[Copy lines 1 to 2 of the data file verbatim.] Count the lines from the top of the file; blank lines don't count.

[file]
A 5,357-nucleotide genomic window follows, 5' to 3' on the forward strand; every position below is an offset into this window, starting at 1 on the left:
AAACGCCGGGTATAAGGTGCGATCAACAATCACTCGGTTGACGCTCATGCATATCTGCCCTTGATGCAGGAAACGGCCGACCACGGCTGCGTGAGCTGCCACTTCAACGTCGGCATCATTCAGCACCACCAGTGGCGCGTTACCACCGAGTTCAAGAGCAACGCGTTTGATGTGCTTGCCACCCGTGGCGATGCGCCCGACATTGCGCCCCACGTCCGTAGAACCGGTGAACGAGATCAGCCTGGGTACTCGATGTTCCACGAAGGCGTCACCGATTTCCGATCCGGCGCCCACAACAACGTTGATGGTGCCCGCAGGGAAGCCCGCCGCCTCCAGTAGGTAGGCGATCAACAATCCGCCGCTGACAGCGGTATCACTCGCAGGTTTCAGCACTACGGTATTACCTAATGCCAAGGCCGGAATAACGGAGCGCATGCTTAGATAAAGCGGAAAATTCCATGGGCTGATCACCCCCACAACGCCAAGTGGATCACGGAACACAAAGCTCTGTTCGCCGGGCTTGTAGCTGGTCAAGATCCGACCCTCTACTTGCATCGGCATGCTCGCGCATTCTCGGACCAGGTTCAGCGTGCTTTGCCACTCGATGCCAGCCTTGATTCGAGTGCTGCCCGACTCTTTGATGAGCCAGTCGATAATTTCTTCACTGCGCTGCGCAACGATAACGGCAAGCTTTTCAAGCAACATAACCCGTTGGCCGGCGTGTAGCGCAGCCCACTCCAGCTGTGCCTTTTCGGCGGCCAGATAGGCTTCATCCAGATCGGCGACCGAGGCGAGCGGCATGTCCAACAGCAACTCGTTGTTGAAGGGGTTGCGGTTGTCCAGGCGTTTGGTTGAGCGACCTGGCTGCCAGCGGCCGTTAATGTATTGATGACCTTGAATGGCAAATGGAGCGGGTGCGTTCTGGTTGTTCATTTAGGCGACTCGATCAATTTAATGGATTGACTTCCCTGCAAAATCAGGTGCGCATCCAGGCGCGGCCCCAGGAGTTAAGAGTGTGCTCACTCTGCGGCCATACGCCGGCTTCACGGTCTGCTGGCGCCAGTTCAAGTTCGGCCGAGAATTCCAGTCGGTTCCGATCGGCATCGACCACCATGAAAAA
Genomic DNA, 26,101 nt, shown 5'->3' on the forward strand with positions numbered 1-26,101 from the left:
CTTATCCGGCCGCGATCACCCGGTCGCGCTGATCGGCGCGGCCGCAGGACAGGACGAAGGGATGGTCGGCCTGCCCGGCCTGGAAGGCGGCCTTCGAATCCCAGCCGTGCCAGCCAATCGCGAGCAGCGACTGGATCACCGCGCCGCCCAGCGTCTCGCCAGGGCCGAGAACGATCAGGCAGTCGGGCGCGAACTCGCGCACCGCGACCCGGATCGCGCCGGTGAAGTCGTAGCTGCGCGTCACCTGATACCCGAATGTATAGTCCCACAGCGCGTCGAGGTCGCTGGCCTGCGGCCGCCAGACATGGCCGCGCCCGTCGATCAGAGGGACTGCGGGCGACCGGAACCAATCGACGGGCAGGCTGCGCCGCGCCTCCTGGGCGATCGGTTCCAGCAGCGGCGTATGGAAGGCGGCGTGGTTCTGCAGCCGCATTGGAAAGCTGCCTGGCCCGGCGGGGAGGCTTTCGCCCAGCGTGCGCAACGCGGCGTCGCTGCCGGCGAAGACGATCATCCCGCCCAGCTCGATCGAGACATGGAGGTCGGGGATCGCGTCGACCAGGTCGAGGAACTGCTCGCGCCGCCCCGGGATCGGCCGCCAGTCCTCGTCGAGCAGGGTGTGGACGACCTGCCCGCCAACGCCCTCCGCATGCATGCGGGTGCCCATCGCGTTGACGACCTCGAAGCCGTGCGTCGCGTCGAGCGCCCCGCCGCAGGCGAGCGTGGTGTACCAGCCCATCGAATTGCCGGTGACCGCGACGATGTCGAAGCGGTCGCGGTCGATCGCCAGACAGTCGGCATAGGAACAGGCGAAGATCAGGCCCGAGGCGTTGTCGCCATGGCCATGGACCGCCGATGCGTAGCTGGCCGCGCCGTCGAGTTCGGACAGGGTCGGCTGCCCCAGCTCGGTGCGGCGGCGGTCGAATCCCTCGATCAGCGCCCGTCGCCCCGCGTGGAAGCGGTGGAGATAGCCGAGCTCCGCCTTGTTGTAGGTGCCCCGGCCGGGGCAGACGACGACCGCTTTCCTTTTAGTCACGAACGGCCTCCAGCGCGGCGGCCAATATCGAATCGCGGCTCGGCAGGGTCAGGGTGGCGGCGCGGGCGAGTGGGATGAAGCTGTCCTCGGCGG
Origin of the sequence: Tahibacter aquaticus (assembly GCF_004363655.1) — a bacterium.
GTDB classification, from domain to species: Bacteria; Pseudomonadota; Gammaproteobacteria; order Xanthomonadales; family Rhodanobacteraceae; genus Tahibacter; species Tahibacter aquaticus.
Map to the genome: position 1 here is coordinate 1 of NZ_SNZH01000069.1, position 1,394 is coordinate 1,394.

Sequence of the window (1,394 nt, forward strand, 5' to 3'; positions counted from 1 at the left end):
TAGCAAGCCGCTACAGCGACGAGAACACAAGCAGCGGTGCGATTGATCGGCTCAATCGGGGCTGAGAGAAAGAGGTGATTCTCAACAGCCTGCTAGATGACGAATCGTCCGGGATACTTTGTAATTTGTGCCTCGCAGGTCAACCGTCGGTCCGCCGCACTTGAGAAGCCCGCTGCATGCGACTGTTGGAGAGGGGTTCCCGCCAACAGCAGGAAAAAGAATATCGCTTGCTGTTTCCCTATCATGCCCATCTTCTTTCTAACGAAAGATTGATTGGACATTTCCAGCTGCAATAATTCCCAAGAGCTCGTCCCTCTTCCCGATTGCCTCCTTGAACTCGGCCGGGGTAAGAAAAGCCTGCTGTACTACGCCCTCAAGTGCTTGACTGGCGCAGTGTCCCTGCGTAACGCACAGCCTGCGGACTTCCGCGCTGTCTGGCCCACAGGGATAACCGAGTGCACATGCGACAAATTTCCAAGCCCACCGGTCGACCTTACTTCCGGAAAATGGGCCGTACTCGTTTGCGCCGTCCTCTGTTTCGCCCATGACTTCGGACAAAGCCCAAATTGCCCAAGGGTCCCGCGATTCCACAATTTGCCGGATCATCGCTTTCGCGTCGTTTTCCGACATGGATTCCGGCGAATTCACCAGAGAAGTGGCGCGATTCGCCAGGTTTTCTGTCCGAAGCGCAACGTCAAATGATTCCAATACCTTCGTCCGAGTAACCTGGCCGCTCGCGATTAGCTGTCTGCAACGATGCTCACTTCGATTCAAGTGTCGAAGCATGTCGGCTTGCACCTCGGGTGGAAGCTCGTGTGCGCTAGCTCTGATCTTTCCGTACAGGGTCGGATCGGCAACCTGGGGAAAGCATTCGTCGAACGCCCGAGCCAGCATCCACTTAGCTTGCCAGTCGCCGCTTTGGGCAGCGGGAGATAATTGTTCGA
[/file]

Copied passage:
A 5,357-nucleotide genomic window follows, 5' to 3' on the forward strand; every position below is an offset into this window, starting at 1 on the left:
AAACGCCGGGTATAAGGTGCGATCAACAATCACTCGGTTGACGCTCATGCATATCTGCCCTTGATGCAGGAAACGGCCGACCACGGCTGCGTGAGCTGCCACTTCAACGTCGGCATCATTCAGCACCACCAGTGGCGCGTTACCACCGAGTTCAAGAGCAACGCGTTTGATGTGCTTGCCACCCGTGGCGATGCGCCCGACATTGCGCCCCACGTCCGTAGAACCGGTGAACGAGATCAGCCTGGGTACTCGATGTTCCACGAAGGCGTCACCGATTTCCGATCCGGCGCCCACAACAACGTTGATGGTGCCCGCAGGGAAGCCCGCCGCCTCCAGTAGGTAGGCGATCAACAATCCGCCGCTGACAGCGGTATCACTCGCAGGTTTCAGCACTACGGTATTACCTAATGCCAAGGCCGGAATAACGGAGCGCATGCTTAGATAAAGCGGAAAATTCCATGGGCTGATCACCCCCACAACGCCAAGTGGATCACGGAACACAAAGCTCTGTTCGCCGGGCTTGTAGCTGGTCAAGATCCGACCCTCTACTTGCATCGGCATGCTCGCGCATTCTCGGACCAGGTTCAGCGTGCTTTGCCACTCGATGCCAGCCTTGATTCGAGTGCTGCCCGACTCTTTGATGAGCCAGTCGATAATTTCTTCACTGCGCTGCGCAACGATAACGGCAAGCTTTTCAAGCAACATAACCCGTTGGCCGGCGTGTAGCGCAGCCCACTCCAGCTGTGCCTTTTCGGCGGCCAGATAGGCTTCATCCAGATCGGCGACCGAGGCGAGCGGCATGTCCAACAGCAACTCGTTGTTGAAGGGGTTGCGGTTGTCCAGGCGTTTGGTTGAGCGACCTGGCTGCCAGCGGCCGTTAATGTATTGATGACCTTGAATGGCAAATGGAGCGGGTGCGTTCTGGTTGTTCATTTAGGCGACTCGATCAATTTAATGGATTGACTTCCCTGCAAAATCAGGTGCGCATCCAGGCGCGGCCCCAGGAGTTAAGAGTGTGCTCACTCTGCGGCCATACGCCGGCTTCACGGTCTGCTGGCGCCAGTTCAAGTTCGGCCGAGAATTCCAGTCGGTTCCGATCGGCATCGACCACCATGAAAAA